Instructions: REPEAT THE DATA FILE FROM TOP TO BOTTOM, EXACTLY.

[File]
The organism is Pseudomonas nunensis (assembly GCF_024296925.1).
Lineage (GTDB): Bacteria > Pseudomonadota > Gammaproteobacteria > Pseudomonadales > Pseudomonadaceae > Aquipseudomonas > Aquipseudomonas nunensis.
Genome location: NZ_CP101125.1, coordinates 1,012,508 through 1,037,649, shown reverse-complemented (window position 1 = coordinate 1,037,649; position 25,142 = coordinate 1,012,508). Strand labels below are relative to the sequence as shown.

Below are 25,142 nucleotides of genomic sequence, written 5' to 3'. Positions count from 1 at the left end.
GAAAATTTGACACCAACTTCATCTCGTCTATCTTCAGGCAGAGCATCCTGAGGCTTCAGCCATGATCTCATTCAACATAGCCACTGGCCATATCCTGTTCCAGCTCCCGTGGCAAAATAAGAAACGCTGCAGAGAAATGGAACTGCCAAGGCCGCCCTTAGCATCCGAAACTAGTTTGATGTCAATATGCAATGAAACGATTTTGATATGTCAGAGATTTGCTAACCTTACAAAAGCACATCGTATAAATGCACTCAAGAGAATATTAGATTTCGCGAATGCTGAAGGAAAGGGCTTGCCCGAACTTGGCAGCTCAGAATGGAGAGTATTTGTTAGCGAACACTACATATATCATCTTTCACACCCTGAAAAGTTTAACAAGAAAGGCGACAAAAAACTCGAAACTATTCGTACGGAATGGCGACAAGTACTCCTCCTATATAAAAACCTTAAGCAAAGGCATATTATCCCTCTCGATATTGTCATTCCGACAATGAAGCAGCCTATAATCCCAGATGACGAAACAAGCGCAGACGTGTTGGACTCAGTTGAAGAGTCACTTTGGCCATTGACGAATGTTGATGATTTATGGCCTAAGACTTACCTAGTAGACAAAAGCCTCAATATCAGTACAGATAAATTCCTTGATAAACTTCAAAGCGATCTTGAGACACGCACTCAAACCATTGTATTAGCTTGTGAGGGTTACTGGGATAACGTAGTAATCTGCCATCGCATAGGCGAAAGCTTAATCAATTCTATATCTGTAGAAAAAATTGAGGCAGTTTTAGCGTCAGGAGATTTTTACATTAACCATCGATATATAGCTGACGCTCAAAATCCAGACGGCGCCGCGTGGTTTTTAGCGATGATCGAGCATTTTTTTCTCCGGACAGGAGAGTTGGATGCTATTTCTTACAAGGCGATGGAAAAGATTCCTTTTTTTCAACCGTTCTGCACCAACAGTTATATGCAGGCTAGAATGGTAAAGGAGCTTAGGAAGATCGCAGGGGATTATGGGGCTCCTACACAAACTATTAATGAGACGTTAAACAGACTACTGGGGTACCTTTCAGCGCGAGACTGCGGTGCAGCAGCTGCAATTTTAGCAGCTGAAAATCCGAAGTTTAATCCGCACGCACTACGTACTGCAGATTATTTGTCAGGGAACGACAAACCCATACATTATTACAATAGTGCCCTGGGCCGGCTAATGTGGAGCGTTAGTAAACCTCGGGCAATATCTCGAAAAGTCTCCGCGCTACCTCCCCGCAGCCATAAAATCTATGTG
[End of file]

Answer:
The organism is Pseudomonas nunensis (assembly GCF_024296925.1).
Lineage (GTDB): Bacteria > Pseudomonadota > Gammaproteobacteria > Pseudomonadales > Pseudomonadaceae > Aquipseudomonas > Aquipseudomonas nunensis.
Genome location: NZ_CP101125.1, coordinates 1,012,508 through 1,037,649, shown reverse-complemented (window position 1 = coordinate 1,037,649; position 25,142 = coordinate 1,012,508). Strand labels below are relative to the sequence as shown.

Below are 25,142 nucleotides of genomic sequence, written 5' to 3'. Positions count from 1 at the left end.
GAAAATTTGACACCAACTTCATCTCGTCTATCTTCAGGCAGAGCATCCTGAGGCTTCAGCCATGATCTCATTCAACATAGCCACTGGCCATATCCTGTTCCAGCTCCCGTGGCAAAATAAGAAACGCTGCAGAGAAATGGAACTGCCAAGGCCGCCCTTAGCATCCGAAACTAGTTTGATGTCAATATGCAATGAAACGATTTTGATATGTCAGAGATTTGCTAACCTTACAAAAGCACATCGTATAAATGCACTCAAGAGAATATTAGATTTCGCGAATGCTGAAGGAAAGGGCTTGCCCGAACTTGGCAGCTCAGAATGGAGAGTATTTGTTAGCGAACACTACATATATCATCTTTCACACCCTGAAAAGTTTAACAAGAAAGGCGACAAAAAACTCGAAACTATTCGTACGGAATGGCGACAAGTACTCCTCCTATATAAAAACCTTAAGCAAAGGCATATTATCCCTCTCGATATTGTCATTCCGACAATGAAGCAGCCTATAATCCCAGATGACGAAACAAGCGCAGACGTGTTGGACTCAGTTGAAGAGTCACTTTGGCCATTGACGAATGTTGATGATTTATGGCCTAAGACTTACCTAGTAGACAAAAGCCTCAATATCAGTACAGATAAATTCCTTGATAAACTTCAAAGCGATCTTGAGACACGCACTCAAACCATTGTATTAGCTTGTGAGGGTTACTGGGATAACGTAGTAATCTGCCATCGCATAGGCGAAAGCTTAATCAATTCTATATCTGTAGAAAAAATTGAGGCAGTTTTAGCGTCAGGAGATTTTTACATTAACCATCGATATATAGCTGACGCTCAAAATCCAGACGGCGCCGCGTGGTTTTTAGCGATGATCGAGCATTTTTTTCTCCGGACAGGAGAGTTGGATGCTATTTCTTACAAGGCGATGGAAAAGATTCCTTTTTTTCAACCGTTCTGCACCAACAGTTATATGCAGGCTAGAATGGTAAAGGAGCTTAGGAAGATCGCAGGGGATTATGGGGCTCCTACACAAACTATTAATGAGACGTTAAACAGACTACTGGGGTACCTTTCAGCGCGAGACTGCGGTGCAGCAGCTGCAATTTTAGCAGCTGAAAATCCGAAGTTTAATCCGCACGCACTACGTACTGCAGATTATTTGTCAGGGAACGACAAACCCATACATTATTACAATAGTGCCCTGGGCCGGCTAATGTGGAGCGTTAGTAAACCTCGGGCAATATCTCGAAAAGTCTCCGCGCTACCTCCCCGCAGCCATAAAATCTATGTG